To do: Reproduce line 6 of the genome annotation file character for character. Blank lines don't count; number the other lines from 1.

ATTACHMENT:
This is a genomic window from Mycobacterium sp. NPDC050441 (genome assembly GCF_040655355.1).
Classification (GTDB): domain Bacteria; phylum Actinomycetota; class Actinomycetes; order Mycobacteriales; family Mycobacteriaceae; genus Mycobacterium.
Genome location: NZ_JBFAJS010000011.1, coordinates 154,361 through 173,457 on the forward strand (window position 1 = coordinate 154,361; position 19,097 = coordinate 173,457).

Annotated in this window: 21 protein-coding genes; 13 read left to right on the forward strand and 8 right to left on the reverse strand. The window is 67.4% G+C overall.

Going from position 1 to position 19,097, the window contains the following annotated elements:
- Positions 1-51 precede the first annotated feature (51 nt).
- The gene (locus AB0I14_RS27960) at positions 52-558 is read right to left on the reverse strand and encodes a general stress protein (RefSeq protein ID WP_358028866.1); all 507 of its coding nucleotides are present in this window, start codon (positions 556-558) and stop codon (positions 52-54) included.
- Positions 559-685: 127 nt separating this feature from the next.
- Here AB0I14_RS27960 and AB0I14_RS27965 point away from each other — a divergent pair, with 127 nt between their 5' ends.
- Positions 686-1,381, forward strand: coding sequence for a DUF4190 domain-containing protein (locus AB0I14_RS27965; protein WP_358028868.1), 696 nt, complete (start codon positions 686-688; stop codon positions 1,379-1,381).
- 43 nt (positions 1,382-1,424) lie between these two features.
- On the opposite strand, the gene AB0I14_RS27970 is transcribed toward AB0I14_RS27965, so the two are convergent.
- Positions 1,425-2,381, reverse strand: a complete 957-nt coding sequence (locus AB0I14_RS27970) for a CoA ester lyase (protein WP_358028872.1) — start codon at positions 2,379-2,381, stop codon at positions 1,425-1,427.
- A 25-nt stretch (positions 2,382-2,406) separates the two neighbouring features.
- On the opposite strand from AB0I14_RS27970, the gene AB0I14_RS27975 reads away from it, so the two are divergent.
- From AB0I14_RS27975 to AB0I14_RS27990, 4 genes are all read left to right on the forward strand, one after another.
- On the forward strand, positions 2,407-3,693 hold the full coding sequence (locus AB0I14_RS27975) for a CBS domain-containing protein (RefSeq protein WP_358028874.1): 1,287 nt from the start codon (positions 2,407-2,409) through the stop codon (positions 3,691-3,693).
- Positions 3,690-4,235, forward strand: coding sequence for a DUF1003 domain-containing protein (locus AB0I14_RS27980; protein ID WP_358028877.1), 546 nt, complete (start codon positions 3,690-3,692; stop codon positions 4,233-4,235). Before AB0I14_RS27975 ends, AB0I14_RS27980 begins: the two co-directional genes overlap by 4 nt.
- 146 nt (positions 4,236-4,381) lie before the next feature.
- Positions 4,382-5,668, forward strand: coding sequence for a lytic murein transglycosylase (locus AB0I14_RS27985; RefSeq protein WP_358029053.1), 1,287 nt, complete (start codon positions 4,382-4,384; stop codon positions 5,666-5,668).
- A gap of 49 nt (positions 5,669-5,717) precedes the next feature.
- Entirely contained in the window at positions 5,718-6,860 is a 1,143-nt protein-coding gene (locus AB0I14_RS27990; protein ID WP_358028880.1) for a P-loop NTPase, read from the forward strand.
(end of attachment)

- Positions 1-51 precede the first annotated feature (51 nt).